This is a real story. Joshua Bell playing incognito in the metro station was organized by the Washington Post as part of a social experiment about perception, taste, and priorities of people. The outlines were: in a commonplace environment at an inappropriate hour: Do we perceive beauty? Do we stop to appreciate it? Do we recognize the talent in an unexpected context?
One of the possible conclusions from this experience could be:
If we do not have a moment to stop and listen to one of the best musicians in the world playing the best music ever written, how many other things are we missing?
Tuesday, February 14, 2012
By: Dr Alice Boyes Psychologist
(in no particular order, and not exhaustive) 1. Making friends 2. Keeping friends and "repairing relationships" 3. Assertiveness 4. Healthy optimism 5. Perspective taking 6. Flexible problem solving 7. How to distinguish which emotions they’re feeling 8. How to regulate their emotions 9. How to identify and react to other people’s emotions Read this article in detail @ http://www.aliceboyes.com/child-development
(in no particular order, and not exhaustive)
1. Making friends
2. Keeping friends and "repairing relationships"
4. Healthy optimism
5. Perspective taking
6. Flexible problem solving
7. How to distinguish which emotions they’re feeling
8. How to regulate their emotions
9. How to identify and react to other people’s emotions
Read this article in detail @ http://www.aliceboyes.com/child-development
Monday, February 13, 2012
Wednesday, February 8, 2012
The infographic shows that most tablet users have 10-inch slates, and use them for approximately 90 minutes each day. This usage is typically when out on the road (88.3%), although a surprising 35% of surveyed respondents admitted to using their tablets when in the bathroom.
The research reveals that an impressive 80% of tablet users think their devices have helped to improve their work/life balance, and finds that 25% of the surveyed users now read less printed material than before.
As shown below, the infographic also reveals that that 54% of tablet owners are 34 years old or older, says that the average user spend around $34 on tablet apps and claims that there will be 82.1 million tablet users in the United States by 2015.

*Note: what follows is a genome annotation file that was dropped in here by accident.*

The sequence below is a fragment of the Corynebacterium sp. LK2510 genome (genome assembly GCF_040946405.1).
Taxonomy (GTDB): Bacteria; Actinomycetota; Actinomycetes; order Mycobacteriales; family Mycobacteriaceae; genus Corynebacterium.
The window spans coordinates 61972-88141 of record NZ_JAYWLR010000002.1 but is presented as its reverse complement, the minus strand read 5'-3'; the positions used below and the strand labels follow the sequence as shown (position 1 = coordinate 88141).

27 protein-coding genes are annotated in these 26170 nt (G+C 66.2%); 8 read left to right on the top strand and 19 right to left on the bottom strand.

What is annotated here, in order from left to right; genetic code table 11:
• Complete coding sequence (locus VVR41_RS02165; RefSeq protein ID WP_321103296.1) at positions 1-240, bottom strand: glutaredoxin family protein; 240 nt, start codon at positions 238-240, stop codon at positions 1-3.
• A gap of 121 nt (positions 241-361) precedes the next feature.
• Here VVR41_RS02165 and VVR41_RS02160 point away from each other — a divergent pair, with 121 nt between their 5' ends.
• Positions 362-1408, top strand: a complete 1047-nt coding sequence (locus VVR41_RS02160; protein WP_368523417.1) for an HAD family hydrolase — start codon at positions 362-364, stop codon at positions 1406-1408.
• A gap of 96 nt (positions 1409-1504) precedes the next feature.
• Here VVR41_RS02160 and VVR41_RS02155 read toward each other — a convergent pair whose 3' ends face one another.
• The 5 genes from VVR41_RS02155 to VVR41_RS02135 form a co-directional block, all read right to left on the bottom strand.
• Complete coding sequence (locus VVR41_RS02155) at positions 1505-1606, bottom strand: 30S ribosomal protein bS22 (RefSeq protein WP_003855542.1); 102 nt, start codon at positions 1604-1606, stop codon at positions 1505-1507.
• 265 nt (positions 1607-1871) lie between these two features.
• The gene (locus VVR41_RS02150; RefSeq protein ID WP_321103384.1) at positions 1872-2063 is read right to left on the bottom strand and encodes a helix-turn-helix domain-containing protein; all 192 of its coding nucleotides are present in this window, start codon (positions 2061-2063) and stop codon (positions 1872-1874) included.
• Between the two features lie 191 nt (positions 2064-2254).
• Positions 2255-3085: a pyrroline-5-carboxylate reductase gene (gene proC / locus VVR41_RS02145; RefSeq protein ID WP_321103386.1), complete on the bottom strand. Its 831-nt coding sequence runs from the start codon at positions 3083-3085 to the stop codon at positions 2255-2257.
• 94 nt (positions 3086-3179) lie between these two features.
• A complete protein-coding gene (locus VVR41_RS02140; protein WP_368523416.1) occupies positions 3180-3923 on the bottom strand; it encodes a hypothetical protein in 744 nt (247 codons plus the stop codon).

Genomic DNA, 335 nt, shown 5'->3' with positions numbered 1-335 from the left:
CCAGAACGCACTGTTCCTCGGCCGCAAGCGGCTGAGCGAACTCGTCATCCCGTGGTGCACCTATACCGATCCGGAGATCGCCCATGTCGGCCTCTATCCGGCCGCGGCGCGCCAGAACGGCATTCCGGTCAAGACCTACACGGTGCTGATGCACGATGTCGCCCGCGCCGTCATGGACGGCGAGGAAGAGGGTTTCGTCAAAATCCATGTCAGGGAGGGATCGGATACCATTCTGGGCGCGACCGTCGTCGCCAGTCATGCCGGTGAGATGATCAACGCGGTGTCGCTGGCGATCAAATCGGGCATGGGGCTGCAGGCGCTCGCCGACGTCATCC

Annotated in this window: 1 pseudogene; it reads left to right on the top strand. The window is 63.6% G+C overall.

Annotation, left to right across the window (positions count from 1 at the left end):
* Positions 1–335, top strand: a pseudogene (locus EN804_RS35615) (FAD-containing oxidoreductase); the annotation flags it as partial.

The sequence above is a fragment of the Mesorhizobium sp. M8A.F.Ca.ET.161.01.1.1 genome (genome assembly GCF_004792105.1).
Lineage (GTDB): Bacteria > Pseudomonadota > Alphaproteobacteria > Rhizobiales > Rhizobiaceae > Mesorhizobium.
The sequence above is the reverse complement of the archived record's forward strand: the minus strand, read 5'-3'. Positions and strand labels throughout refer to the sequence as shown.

It's an amazing discovery.
Are they foolproof? No, of course not, eventually we all get sick, but if eating can actually help improve the odds, I’m all for it. Research has shown that certain foods can help prevent colds and provide relief from cold symptoms. Fight your cold naturally with these 6 tips.
Tuesday, February 7, 2012
This article will show you how you can combat the waning enthusiasm to get back into reading a book and to finally get through the book, right to that last chapter.
If You Were Going to Die Today, What Would You Regret Most (and How Would You Change for the Better)?
Here are the top five:
I wish I'd had the courage to live a life true to myself, not the life others expected of me.
I wish I hadn't worked so hard.
I wish I'd had the courage to express my feelings.
I wish I had stayed in touch with my friends.
I wish that I had let myself be happier.
Sunday, February 5, 2012
Wednesday, February 1, 2012
I have been a fan of Android ever since I got my first hands on the Evo 4G. Now I have upgraded to the Evo3D with Sprint and soon after I got my hands on the ASUS Transformer my world just became more interesting. I have had it for about an year and then came out the Transformer Prime. I fell in love with it and here I am with my own ASUS Transformer Prime. Here are some pictures I took from my phone while setting up my brand new tablet. If you are in the market for a tablet feel free to ask me any questions you have. I will try to do a good job. I am pretty tech savy and I thik I could help. I am looking forward to my love life with the Prime! :D